Are you thankful if someone bought you a present? I remember receiving a pair of white socks during a Christmas gift exchange in grade school. I am not sure such things are even allowed any more in our public schools. I was about 7, and I remember I wasn’t very happy about the gift.

I thanked the boy who drew my name, but he probably sensed my disappointment.

The ride on the school bus home that day was a real bummer.

After all, I had carefully selected and purchased a toy as my contribution to the exchange. Something was wrong with the Universe! Your great aunt might give you socks for Christmas, but not your classmate! What would Charlie Brown have done? Lucy would have hurt him!

When I got home, Mom and Dad pointed out that they were really good socks. They both talked about how I could use them and that they looked warm and that they were well made. When we came back from our Christmas Break (we called it that back then), I remember thanking the boy for the neat socks. Funny, I still remember that made him happy. It felt right.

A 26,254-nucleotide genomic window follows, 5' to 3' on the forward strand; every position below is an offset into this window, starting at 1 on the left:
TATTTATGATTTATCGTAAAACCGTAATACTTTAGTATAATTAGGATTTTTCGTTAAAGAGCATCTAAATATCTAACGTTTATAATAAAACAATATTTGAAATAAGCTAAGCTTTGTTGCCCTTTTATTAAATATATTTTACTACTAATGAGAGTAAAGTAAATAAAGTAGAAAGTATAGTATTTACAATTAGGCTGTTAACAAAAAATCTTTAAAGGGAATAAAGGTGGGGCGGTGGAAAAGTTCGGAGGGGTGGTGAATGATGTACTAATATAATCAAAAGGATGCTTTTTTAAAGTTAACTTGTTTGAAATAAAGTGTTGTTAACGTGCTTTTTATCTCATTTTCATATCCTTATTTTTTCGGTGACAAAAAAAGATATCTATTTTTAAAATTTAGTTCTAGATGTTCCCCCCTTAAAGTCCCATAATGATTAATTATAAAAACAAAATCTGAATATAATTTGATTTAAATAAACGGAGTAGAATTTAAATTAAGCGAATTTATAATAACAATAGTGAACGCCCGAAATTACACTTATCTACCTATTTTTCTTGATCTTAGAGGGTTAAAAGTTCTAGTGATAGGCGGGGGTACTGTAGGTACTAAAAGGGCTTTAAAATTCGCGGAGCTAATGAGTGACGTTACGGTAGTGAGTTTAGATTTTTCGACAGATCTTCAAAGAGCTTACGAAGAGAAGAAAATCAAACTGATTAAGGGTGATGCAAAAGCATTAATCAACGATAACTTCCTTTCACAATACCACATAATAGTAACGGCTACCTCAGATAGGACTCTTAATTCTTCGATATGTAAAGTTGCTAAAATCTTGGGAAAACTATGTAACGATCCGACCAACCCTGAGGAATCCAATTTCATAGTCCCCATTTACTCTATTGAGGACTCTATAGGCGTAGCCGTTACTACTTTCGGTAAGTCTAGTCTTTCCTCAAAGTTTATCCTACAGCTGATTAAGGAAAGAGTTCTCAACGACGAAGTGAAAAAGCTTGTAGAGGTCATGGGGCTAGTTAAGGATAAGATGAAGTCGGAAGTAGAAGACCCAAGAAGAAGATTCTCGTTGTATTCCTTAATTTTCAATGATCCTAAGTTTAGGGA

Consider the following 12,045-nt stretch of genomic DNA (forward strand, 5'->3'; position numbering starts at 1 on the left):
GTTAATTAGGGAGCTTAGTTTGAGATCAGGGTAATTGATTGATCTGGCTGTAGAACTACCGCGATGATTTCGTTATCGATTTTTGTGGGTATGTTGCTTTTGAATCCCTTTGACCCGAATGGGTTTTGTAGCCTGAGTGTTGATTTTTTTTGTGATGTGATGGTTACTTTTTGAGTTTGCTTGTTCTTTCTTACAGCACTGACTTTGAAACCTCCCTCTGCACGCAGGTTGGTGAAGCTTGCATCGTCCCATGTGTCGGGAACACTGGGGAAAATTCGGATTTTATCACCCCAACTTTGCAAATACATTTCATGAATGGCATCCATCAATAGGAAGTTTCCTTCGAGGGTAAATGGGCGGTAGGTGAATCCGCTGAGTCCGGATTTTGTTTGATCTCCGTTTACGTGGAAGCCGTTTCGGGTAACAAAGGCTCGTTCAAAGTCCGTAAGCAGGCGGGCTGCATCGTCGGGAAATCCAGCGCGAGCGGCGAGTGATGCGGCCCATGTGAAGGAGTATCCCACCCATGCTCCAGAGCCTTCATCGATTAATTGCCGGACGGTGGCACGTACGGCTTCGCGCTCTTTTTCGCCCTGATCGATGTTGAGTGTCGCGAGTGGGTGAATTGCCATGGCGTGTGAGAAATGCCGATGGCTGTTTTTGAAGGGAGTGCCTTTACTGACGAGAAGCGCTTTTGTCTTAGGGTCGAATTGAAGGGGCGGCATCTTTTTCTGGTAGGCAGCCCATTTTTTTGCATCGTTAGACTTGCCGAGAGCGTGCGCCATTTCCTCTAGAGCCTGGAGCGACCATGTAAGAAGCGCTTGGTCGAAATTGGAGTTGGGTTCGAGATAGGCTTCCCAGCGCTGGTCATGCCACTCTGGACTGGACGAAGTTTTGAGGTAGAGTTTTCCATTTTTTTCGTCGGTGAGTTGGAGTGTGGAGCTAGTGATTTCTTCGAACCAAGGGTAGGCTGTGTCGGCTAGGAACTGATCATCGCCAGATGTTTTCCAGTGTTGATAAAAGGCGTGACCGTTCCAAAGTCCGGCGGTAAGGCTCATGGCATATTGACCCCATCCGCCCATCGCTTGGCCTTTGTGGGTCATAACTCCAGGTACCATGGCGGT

Maybe in some ways, the sock story is my own personal Christmas story. It seems it always goes through my mind at this time of year. In a way, it is a redemption story. I don’t mean spiritually, but I bet you get it.

Merry Christmas.

This column was also published in the Waxahachie Daily Light

 

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Golden Rule Print E-mail
by James Reza    Wed, Dec 21, 2011, 02:57 PM

“Do to Others as You Would Have Them Do to You” — Luke 6:31
 

A few weeks ago I got a good laugh when I read in my local newspaper a piece titled, Principal retires amid inquiry into comments.”  Seems that Arlington (TX) school officials reprimanded a principal, Mr. John Walkinshaw, of Bebensee Elementary, when he made comments that it was unfair to offer bilingual education to Hispanics only.  Mr. Walkinshaw stated that he wanted to expand the bilingual program to include:  Asians, Muslims and other ethnic groups who have not been offered the same type of bilingual programs Hispanic students have access to.